Saturday, May 7, 2011

Training Topics for Cleared Contractor FSOs

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New cleared contractors should understand that the Defense Security Service (DSS) provides initial training and special briefings to their appointed Facility Security Officer (FSO). This training is invaluable as the new FSO will have a chance to learn about their responsibilities. Sometimes the new FSO will be learning for the first time exactly what is expected of them. After training, the FSO is then authorized to present the training to the organization's cleared employees. According to NISPOM, the FSO is also required to attend the DSS mandated FSO Program Management Course within one year of appointment. This means that cleared contractors should be prepared to send a designated FSO to the DSS Academy for the training, or take the training on line. Either way, the FSO must be certified.
DSS provides new courses designed for FSOs of possessing and non-possessing facilities. FSOs should coordinate with their DSS representative to determine the training that’s right for their situation. The training is designed to prepare the FSO to implement and direct a NISPOM based security program in their cleared contractor facility including, but not limited to the following topics:

Protecting classified material – The proper receipt, accountability, storage, dissemination and destruction of classified material.

Required training – This instruction helps the FSO establish an ongoing training program designed to create an environment of security conscious cleared employees.

Personnel security clearances – The FSO gains an understanding of the personnel security clearance request procedure, briefing techniques and maintenance of personnel clearances.

Facility clearance – The FSO learns how FCLs are established and which records and activities are required to maintain the FCL.

Foreign Ownership Control and Influence (FOCI) - Organizations analyze foreign investments, sales and ownership on a regular basis using the Certificate Pertaining to Foreign Interests (SF 328). FSOs learn to interact with management and provide guidance and direction in preventing a foreign entity from unauthorized access to or controlling work involving classified and export controlled information.

Exports compliance and international operations –FSOs receive instruction on how to prevent unauthorized disclosure of critical technology, classified and export controlled information.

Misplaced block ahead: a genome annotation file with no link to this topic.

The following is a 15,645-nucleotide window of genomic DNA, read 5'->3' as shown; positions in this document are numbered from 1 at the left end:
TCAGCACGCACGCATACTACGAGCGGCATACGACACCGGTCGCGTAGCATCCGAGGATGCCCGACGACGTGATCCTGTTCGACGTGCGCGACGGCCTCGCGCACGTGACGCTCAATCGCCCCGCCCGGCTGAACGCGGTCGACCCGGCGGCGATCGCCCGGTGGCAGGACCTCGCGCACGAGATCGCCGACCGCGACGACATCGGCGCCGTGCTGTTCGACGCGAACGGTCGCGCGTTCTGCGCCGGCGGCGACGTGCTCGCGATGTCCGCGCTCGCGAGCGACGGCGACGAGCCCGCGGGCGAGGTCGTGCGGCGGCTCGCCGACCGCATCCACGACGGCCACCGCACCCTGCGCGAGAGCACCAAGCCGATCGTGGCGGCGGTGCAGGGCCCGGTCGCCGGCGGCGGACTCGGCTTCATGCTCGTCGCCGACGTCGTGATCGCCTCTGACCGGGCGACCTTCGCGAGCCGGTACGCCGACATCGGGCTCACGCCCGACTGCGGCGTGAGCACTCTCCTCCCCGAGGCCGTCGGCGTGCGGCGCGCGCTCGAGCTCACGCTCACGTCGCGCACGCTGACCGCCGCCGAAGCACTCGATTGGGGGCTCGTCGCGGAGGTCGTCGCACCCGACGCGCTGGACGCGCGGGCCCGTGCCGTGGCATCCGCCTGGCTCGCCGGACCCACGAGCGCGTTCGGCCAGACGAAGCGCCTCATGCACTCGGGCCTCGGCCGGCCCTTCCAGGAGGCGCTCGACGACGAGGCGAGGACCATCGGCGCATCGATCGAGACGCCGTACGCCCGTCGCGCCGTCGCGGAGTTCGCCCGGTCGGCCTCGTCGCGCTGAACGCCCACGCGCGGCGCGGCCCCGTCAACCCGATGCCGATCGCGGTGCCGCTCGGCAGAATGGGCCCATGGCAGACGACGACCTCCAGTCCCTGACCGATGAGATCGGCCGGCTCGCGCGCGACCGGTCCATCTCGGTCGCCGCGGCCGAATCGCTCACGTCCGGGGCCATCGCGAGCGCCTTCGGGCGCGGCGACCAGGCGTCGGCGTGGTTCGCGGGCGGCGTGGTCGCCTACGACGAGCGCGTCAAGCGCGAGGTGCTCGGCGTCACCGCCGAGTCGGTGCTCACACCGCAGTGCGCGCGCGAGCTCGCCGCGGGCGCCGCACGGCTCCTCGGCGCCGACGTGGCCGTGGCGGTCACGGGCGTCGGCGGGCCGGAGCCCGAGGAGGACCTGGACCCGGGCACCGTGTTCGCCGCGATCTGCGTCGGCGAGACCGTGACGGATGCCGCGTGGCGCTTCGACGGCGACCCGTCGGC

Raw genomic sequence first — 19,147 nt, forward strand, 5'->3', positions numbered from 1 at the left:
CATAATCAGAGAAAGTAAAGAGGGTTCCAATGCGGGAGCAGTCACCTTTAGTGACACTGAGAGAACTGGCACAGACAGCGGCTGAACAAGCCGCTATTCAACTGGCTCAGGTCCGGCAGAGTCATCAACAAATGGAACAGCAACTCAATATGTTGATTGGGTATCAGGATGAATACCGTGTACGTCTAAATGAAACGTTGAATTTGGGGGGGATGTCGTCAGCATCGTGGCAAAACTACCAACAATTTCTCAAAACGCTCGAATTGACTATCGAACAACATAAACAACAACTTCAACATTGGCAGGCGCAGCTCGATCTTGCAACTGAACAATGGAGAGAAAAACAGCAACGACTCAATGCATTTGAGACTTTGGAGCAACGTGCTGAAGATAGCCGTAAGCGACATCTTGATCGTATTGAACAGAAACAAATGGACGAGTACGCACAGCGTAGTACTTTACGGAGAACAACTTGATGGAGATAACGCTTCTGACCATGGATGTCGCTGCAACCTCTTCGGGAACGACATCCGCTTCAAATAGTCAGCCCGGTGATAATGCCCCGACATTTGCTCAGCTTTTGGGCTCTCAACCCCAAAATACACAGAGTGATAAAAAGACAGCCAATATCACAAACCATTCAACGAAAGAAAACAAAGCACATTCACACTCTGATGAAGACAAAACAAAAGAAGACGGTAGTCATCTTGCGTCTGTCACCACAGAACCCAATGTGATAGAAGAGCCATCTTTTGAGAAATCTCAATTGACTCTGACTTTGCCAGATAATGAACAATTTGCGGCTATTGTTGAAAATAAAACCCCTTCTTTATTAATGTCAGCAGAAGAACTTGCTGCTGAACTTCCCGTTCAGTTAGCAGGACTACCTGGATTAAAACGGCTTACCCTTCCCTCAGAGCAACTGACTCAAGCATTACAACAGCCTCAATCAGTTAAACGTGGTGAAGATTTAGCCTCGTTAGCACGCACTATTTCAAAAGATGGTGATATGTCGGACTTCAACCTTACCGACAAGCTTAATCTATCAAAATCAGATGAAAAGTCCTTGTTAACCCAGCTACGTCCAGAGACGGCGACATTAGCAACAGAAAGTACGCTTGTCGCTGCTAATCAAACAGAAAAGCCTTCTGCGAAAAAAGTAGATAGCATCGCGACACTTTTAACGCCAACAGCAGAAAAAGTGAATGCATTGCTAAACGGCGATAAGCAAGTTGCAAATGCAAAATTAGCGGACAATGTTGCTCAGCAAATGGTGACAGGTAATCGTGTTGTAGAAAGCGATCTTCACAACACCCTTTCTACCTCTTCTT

Restricted areas – The restricted area is established to control temporary access to classified material.

Closed areas – Space is approved to store and work with classified material. This involves approved construction and limited accesses controls to prevent unauthorized disclosure during and after work hours.

Contract security classification specification (DD Form 254) –The cleared contractor is allowed access to classified contracts based on the DD Form 254. The FSO would learns how the DD Form 254 is constructed and how to provide input to better meet security requirements.

Security classification guides (SCG) – As the DD Form 254 provides authorization to execute a classified contract, the SCG provides the “how to” instruction.

Security administration and records keeping – This teaches the maintenance of facility and personnel security clearance information as well as all other accountability. The FSO is expected to provide information on personnel clearances, original documentation of their facility clearance and demonstrate classified information accountability during the DSS annual security inspection.

Sub contracting – When approved to subcontract classified work, the prime contractor will provide a DD Form 254 to the subcontractor.

The academy issues a certificate which should be filed for presentation during security audits. The FSO training should not end with this course. Career enhancing training is available through various security and management courses. More in depth online and residence training is available in each above mentioned topic. Other agencies may offer more training certification in special access programs, COMSEC, and intelligence protection. Other training is available in colleges, professional organizations, vendor websites, through books like this and within the security community.

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